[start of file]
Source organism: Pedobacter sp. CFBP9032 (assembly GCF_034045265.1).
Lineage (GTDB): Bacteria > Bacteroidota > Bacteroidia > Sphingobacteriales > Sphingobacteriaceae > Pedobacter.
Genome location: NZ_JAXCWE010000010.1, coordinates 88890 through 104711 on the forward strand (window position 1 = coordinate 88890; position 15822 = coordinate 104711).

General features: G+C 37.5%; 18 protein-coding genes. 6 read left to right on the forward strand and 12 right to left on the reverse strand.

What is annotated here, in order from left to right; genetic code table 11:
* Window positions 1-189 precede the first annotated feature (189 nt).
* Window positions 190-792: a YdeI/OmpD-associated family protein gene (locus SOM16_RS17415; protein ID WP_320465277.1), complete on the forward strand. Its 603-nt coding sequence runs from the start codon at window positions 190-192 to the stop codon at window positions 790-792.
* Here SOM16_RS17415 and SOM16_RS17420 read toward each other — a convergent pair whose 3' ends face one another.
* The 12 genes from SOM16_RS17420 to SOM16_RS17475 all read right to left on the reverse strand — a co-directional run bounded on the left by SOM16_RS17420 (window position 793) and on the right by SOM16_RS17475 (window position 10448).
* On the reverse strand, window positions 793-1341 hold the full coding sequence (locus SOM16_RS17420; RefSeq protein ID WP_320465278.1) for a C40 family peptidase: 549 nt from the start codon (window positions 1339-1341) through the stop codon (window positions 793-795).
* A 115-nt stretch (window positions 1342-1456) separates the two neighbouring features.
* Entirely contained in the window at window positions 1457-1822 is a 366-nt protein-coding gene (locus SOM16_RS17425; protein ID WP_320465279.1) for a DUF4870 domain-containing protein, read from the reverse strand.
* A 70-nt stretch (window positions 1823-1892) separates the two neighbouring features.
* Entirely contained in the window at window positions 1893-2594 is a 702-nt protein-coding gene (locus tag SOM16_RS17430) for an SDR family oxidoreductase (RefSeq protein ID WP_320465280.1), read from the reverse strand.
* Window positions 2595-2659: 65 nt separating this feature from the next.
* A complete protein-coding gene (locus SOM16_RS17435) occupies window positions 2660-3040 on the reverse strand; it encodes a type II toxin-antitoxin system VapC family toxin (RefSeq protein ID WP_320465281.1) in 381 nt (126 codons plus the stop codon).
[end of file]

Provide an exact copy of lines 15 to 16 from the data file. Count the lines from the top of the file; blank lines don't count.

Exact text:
* Window positions 2595-2659: 65 nt separating this feature from the next.
* A complete protein-coding gene (locus SOM16_RS17435) occupies window positions 2660-3040 on the reverse strand; it encodes a type II toxin-antitoxin system VapC family toxin (RefSeq protein ID WP_320465281.1) in 381 nt (126 codons plus the stop codon).